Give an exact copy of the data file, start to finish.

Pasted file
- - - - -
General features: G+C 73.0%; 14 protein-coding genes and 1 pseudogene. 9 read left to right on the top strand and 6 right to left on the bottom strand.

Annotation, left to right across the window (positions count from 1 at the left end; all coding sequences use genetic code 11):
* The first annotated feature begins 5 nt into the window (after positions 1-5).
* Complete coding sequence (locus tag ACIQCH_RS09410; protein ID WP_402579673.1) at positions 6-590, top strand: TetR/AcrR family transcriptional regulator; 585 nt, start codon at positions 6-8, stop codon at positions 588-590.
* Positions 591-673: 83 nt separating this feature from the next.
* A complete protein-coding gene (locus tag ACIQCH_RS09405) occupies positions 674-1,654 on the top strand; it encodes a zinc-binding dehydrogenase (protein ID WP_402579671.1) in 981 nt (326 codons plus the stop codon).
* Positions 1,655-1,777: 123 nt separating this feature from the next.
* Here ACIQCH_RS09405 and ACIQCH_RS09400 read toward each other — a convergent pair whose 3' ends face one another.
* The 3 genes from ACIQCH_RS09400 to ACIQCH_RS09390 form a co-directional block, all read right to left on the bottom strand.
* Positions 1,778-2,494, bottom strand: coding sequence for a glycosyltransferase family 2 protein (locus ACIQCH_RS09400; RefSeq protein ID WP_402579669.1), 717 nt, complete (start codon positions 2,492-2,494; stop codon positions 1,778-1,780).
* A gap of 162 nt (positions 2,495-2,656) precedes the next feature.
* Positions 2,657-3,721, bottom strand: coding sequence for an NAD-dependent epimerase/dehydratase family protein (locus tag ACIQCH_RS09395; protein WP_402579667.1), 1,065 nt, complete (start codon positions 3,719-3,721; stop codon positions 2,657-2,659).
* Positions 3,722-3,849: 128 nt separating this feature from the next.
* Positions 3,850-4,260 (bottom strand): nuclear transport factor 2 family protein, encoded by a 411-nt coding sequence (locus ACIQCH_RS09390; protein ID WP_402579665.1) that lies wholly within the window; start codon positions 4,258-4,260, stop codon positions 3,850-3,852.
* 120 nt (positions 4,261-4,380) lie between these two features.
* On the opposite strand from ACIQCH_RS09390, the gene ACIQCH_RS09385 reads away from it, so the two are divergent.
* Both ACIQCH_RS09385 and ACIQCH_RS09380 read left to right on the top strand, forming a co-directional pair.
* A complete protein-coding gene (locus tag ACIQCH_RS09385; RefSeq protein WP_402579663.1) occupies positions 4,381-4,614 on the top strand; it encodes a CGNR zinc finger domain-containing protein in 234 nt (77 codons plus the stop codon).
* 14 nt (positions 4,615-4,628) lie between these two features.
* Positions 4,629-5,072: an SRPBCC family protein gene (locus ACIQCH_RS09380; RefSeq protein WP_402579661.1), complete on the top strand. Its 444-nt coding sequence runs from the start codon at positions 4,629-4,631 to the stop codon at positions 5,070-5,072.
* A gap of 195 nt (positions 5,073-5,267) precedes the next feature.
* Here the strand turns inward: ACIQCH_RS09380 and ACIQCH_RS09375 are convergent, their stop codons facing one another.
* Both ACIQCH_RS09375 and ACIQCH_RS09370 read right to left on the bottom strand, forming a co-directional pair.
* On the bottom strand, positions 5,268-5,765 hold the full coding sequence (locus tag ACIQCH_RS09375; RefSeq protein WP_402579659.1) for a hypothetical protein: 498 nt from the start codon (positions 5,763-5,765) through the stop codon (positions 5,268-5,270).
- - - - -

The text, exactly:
General features: G+C 73.0%; 14 protein-coding genes and 1 pseudogene. 9 read left to right on the top strand and 6 right to left on the bottom strand.

Annotation, left to right across the window (positions count from 1 at the left end; all coding sequences use genetic code 11):
* The first annotated feature begins 5 nt into the window (after positions 1-5).
* Complete coding sequence (locus tag ACIQCH_RS09410; protein ID WP_402579673.1) at positions 6-590, top strand: TetR/AcrR family transcriptional regulator; 585 nt, start codon at positions 6-8, stop codon at positions 588-590.
* Positions 591-673: 83 nt separating this feature from the next.
* A complete protein-coding gene (locus tag ACIQCH_RS09405) occupies positions 674-1,654 on the top strand; it encodes a zinc-binding dehydrogenase (protein ID WP_402579671.1) in 981 nt (326 codons plus the stop codon).
* Positions 1,655-1,777: 123 nt separating this feature from the next.
* Here ACIQCH_RS09405 and ACIQCH_RS09400 read toward each other — a convergent pair whose 3' ends face one another.
* The 3 genes from ACIQCH_RS09400 to ACIQCH_RS09390 form a co-directional block, all read right to left on the bottom strand.
* Positions 1,778-2,494, bottom strand: coding sequence for a glycosyltransferase family 2 protein (locus ACIQCH_RS09400; RefSeq protein ID WP_402579669.1), 717 nt, complete (start codon positions 2,492-2,494; stop codon positions 1,778-1,780).
* A gap of 162 nt (positions 2,495-2,656) precedes the next feature.
* Positions 2,657-3,721, bottom strand: coding sequence for an NAD-dependent epimerase/dehydratase family protein (locus tag ACIQCH_RS09395; protein WP_402579667.1), 1,065 nt, complete (start codon positions 3,719-3,721; stop codon positions 2,657-2,659).
* Positions 3,722-3,849: 128 nt separating this feature from the next.
* Positions 3,850-4,260 (bottom strand): nuclear transport factor 2 family protein, encoded by a 411-nt coding sequence (locus ACIQCH_RS09390; protein ID WP_402579665.1) that lies wholly within the window; start codon positions 4,258-4,260, stop codon positions 3,850-3,852.
* 120 nt (positions 4,261-4,380) lie between these two features.
* On the opposite strand from ACIQCH_RS09390, the gene ACIQCH_RS09385 reads away from it, so the two are divergent.
* Both ACIQCH_RS09385 and ACIQCH_RS09380 read left to right on the top strand, forming a co-directional pair.
* A complete protein-coding gene (locus tag ACIQCH_RS09385; RefSeq protein WP_402579663.1) occupies positions 4,381-4,614 on the top strand; it encodes a CGNR zinc finger domain-containing protein in 234 nt (77 codons plus the stop codon).
* 14 nt (positions 4,615-4,628) lie between these two features.
* Positions 4,629-5,072: an SRPBCC family protein gene (locus ACIQCH_RS09380; RefSeq protein WP_402579661.1), complete on the top strand. Its 444-nt coding sequence runs from the start codon at positions 4,629-4,631 to the stop codon at positions 5,070-5,072.
* A gap of 195 nt (positions 5,073-5,267) precedes the next feature.
* Here the strand turns inward: ACIQCH_RS09380 and ACIQCH_RS09375 are convergent, their stop codons facing one another.
* Both ACIQCH_RS09375 and ACIQCH_RS09370 read right to left on the bottom strand, forming a co-directional pair.
* On the bottom strand, positions 5,268-5,765 hold the full coding sequence (locus tag ACIQCH_RS09375; RefSeq protein WP_402579659.1) for a hypothetical protein: 498 nt from the start codon (positions 5,763-5,765) through the stop codon (positions 5,268-5,270).